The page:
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I have a "Client Center" on my website which is only accessible via HTTPS. I'm currently using a single session cookie to track PHP session variables such as User_Authenticated, Client_ID, etc once they log in.

I want to change the links on my navigation bar from "Login" to "Logout | Client Center" once they have logged in. This is easy enough, but most of my website has absolute links that point to HTTP instead of HTTPS. I could make all of my links relative and that way hopefully keep them on HTTPS once they've logged in, but my site is graphics-intensive and I can't guarantee that they'll stay on HTTPS (if, for instance, they type http://mysite.com on their browser after logging in).

My question is as follows:

1) Is there a risk in passing this cookie over HTTP? I hear that it can be intercepted and spoofed. That would be bad!

2) Can I use two cookies, one which is a secure_only cookie which contains their credentials, and another which just lets the browser know if they're logged in or not, for the links on my navigation bar? Is it possible to use multiple sessions simultaneously like this with different cookies?

I've also heard about using a database-based session management system, but for now that is way over my head. I'm new to PHP and MySQL (this is my first site).

Thanks in advance!

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Why aren't you using standard sessions, which store all of the actual session data on the server, leaving just an ID on the client? In any case, anything HTTP can be sniffed, easily. –  Brad Mar 20 '12 at 21:34
    
You could always force HTTPs –  Chris Laplante Mar 20 '12 at 21:34
    
Ahh, is that how it works? That's what I'm doing (I think). –  Jack T Mar 20 '12 at 21:35

3 Answers 3

up vote 1 down vote accepted

You can do what you want, using a second cookie. Then you can use the session cookie for HTTP and HTTPS pages (to get the login state), but make the authentication only with the second HTTPS-only cookie.

I wrote an article, describing how to separate this two concerns, maintaining the session and authentication. It's a good thing to do, even if you decide to use HTTPS for the whole site.

I would think about enforcing HTTPS for the whole site though, this would make your life easier. If your site has not very high traffic, it should be no problem for todays servers.

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Thank you! This is exactly what I was looking for. You're my hero! :o) –  Jack T Mar 21 '12 at 2:45

Authentication cookies being passed over http is a bad idea. That's the problem that firesheep brought to light, and the reason that Google, Facebook and Twitter, among others, now encourage (or require) https all the time.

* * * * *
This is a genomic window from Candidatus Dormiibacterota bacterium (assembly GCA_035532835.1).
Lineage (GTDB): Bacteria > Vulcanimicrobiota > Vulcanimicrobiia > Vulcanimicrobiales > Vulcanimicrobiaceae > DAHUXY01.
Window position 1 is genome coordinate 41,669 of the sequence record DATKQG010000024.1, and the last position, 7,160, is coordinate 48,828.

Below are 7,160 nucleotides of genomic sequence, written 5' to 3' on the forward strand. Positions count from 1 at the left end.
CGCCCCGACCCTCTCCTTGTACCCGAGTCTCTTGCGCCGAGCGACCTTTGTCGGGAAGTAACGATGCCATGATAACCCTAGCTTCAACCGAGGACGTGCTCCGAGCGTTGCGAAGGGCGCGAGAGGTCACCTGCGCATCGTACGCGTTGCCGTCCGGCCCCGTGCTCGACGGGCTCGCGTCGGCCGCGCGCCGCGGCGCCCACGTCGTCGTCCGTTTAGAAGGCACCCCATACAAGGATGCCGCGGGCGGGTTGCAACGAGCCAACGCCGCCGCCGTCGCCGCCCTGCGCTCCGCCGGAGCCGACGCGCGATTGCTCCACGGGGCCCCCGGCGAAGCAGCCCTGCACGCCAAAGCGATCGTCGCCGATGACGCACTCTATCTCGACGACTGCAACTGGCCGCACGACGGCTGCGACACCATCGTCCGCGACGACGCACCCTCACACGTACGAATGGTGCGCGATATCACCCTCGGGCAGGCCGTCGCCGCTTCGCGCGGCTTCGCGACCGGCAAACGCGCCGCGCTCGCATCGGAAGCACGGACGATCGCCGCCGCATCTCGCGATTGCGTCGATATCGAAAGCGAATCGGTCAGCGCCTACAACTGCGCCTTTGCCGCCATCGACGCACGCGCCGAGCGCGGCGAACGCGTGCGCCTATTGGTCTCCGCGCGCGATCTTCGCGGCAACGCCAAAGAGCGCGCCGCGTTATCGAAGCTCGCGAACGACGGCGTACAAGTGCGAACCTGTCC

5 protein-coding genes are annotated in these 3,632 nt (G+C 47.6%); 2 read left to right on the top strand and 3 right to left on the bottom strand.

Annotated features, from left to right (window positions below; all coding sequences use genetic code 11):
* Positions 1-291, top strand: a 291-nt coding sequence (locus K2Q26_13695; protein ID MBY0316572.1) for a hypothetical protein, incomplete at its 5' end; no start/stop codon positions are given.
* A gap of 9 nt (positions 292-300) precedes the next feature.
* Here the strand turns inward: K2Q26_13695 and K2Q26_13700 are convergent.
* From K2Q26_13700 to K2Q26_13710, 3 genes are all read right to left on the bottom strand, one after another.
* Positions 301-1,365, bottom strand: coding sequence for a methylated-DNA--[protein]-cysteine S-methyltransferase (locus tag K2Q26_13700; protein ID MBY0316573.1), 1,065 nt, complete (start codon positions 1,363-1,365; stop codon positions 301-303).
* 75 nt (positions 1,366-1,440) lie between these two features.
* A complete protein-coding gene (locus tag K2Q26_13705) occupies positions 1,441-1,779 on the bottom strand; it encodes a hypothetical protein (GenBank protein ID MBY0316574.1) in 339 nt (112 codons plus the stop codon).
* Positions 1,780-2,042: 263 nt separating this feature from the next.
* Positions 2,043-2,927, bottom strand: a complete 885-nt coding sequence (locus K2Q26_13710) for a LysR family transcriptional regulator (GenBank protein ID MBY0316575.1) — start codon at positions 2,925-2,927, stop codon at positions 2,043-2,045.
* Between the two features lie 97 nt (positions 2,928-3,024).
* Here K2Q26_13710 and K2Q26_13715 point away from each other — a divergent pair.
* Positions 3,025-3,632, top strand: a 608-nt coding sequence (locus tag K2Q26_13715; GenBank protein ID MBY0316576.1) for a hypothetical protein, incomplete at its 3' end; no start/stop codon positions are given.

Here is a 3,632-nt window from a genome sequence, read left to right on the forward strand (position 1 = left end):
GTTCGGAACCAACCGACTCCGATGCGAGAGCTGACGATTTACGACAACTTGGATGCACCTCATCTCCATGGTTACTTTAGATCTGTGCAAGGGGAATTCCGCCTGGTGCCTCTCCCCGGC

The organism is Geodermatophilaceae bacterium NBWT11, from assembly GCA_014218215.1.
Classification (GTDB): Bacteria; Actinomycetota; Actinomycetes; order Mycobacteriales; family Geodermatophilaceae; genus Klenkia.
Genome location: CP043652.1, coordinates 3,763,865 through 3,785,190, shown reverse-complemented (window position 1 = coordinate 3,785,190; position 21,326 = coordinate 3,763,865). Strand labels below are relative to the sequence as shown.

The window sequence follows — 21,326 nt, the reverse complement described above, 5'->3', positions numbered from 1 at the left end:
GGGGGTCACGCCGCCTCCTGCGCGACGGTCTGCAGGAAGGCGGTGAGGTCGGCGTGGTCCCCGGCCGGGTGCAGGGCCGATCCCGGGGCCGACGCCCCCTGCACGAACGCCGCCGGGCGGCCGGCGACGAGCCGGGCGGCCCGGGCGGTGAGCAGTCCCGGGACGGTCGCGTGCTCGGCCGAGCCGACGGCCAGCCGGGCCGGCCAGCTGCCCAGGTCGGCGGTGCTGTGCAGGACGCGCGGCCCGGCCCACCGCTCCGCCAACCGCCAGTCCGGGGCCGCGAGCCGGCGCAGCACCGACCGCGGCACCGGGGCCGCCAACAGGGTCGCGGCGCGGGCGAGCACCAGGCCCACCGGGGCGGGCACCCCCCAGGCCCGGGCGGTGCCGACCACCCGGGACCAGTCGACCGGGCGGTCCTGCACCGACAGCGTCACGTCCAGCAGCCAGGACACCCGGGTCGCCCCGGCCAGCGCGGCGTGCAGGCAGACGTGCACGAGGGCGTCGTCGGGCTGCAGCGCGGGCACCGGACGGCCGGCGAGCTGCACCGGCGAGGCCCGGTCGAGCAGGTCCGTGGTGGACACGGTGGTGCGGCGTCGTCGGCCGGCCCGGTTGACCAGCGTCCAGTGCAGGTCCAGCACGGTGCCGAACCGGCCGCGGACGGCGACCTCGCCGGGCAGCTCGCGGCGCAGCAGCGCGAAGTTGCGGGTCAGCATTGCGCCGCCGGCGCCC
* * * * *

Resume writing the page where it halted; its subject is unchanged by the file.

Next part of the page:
If you're worried about sesion hijacking on your web site then you should be enforcing https for every page and asset that needs to be secured. Ideally enforce https for all assets to avoid annoying borwser warnings about mixed security on the page.

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So basically I need to force HTTPS for my entire site. I'm curious though, for instance, StackOverflow isn't using HTTPS and they're passing session cookies to authenticate users, right? My name is at the top of the page and I can click it to view my profile, I can make posts without having to log in, etc. Aren't they using cookies for authentication? –  Jack T Mar 20 '12 at 21:50
    
Yes, and StackOverflow is probably vulnerable to a firesheep-style attack. It only really becomes an issue if you're using SO in a public wi-fi hotspot (or some other public network) and someone is capturing your network traffic. If they can capture your session cookie, they can hijack your session. I'm less worried about my SO session, though than, say, gmail one. –  Andrew Cooper Mar 21 '12 at 1:39
    
Okay, great. Thanks again for taking the time to help me with this Andrew. I most definitely appreciate it! –  Jack T Mar 21 '12 at 2:48

You can use this

http://systembash.com/content/force-https-ssl-access-url-apache/

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That's what I was doing initially, but I'm on shared hosting and the extra overhead was killing the performance of my site. I wouldn't mind if only authenticated users were viewing it over HTTPS, but the majority of visitors wont be members. –  Jack T Mar 20 '12 at 21:41
    
Why don't you separate the member only and public site, the member only with less graphics. –  alvariux Mar 20 '12 at 21:47
    
With a rewrite, you still send the initial request in clear before it's redirected to HTTPS. If you're not careful, you might leak the cookie there. –  Bruno Mar 20 '12 at 22:32

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